Forum Seeks to Place Civil Rights Back on Berkeley Agenda

By Judith Scherr
Friday January 25, 2008

Civil rights in Berkeley has become like the residue of smoke once the smoker has left the room, says Osha Neumann, an attorney who works mostly with homeless and indigent people. 

Along with Melvin Dickson of the original Black Panther Party, Andrea Prichett of CopWatch, Jim Chanin, attorney and member of a Police Review Commission subcommittee and others, Neumann will speak on a panel tomorrow (Saturday) addressing the question of how to bring civil liberties back to Berkeley. 

Sponsored by Berkeley CopWatch and Disabled People Outside, the event will take place noon-2 p.m. at 1730 Oregon St. Participants will have a chance to speak out about their own experiences, Prichett told the Planet. 

Panelists will address various aspects of the loss of civil rights in Berkeley. 

“Police review has completely collapsed,” Neumann said on Wednesday. 

A California court case, coupled with a local lawsuit by the Berkeley Police Officers Association, has resulted in restrictions so severe that public complaint hearings against the police can no longer be held, he said. Behind-closed-door hearings are permitted, but the complaining party cannot be present to hear the police officer's response. 

“We need a reality check on what Berkeley really is,” Prichett told the Planet. One of the issues Prichett said she will raise on Saturday is the case of former police Sgt. Cary Kent, the officer who stole drugs when he was in charge of drug evidence.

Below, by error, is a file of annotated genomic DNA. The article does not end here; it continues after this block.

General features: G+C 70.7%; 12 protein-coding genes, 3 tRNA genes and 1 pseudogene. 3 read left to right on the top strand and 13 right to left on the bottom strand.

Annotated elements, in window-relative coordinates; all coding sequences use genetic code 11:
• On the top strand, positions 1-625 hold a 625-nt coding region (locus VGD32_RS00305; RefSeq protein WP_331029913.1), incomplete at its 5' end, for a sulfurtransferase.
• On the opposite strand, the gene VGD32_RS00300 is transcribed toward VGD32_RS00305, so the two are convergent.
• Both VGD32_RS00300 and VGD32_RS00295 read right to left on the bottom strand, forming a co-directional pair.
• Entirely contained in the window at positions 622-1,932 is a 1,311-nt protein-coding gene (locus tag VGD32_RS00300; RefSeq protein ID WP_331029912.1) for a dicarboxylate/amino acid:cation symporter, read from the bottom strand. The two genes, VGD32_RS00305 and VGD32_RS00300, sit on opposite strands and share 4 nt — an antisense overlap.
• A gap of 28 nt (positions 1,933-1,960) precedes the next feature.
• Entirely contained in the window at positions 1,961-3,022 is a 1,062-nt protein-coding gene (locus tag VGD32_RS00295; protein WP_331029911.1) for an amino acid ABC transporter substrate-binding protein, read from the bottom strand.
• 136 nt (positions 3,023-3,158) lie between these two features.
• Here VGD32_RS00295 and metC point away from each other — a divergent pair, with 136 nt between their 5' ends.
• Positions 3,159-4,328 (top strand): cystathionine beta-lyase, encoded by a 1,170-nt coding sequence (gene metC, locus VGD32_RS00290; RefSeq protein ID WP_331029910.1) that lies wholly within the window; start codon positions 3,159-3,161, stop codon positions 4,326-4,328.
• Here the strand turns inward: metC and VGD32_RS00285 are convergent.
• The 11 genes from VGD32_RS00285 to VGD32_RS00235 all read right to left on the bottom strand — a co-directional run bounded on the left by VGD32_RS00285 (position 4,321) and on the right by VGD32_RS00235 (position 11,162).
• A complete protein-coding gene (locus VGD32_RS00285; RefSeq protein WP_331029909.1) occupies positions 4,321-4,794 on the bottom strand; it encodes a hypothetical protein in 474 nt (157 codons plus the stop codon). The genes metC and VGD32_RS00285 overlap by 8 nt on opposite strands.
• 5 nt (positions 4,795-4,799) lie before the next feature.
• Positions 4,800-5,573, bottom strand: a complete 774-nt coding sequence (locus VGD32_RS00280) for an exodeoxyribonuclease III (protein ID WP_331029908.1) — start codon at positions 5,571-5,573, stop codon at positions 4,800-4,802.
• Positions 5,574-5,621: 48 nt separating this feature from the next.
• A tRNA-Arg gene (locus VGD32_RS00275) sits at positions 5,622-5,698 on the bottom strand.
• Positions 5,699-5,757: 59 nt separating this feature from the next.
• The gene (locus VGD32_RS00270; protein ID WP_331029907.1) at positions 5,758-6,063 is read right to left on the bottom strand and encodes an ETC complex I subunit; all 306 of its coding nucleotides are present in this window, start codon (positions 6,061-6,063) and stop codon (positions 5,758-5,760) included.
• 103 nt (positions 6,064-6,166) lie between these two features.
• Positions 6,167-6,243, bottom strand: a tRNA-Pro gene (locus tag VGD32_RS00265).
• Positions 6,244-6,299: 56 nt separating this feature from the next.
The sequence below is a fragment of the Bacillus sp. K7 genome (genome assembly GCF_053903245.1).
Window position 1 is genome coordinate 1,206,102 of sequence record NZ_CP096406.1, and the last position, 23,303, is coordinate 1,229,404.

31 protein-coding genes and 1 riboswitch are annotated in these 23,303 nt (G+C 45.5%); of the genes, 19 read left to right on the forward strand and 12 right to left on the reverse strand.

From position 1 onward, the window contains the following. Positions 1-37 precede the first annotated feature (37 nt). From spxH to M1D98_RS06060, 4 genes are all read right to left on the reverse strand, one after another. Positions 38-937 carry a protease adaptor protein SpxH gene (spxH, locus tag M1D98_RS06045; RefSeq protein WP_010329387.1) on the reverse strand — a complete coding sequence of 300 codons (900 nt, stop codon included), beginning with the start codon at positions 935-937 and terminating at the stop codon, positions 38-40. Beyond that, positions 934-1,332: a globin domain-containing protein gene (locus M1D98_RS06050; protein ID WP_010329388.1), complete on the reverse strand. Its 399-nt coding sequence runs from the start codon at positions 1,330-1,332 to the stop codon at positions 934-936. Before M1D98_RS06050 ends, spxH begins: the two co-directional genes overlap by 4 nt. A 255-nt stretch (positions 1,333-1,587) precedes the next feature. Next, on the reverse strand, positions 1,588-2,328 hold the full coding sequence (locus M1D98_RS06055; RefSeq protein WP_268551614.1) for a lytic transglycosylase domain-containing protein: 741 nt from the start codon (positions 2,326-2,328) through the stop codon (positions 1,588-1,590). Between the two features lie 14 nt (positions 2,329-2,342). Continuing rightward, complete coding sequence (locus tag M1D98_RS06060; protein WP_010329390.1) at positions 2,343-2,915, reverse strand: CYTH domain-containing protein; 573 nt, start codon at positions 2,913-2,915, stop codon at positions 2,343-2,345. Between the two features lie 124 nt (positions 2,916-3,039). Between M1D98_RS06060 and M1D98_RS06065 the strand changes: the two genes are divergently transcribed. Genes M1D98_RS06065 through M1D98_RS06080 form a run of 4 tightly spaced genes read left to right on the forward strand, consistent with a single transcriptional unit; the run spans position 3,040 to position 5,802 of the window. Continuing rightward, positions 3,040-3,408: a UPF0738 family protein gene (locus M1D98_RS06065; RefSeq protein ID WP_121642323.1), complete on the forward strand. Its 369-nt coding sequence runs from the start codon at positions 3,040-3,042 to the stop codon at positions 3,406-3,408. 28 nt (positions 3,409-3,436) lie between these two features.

One of the key reasons to hold the panel Saturday is to remind the community of this issue, which will be before the City Council for the first time at its meeting Tuesday, Prichett said. 

Kent was convicted in April 2006 on three felony charges: grand theft, possession of heroin and possession of methamphetamine, and served a one-year detention in his home in Contra Costa County. Prichett is a member of the city’s Police Review Commission subcommittee that investigated the Kent issue and has made recommendations to the City Council, which the council will consider Tuesday. 

Prichett said she will speak at the forum Saturday about the need for the city to do further investigation. 

The subcommittee and a unanimous Police Review Commission is recommending, among other proposals, that the council ask the city manager to further investigate 286 envelopes containing drug evidence that had been tampered with, and to ask the chief to consider reassigning all officers currently assigned to the drug evidence room who had worked with Kent in the drug evidence room during the time he was stealing drugs.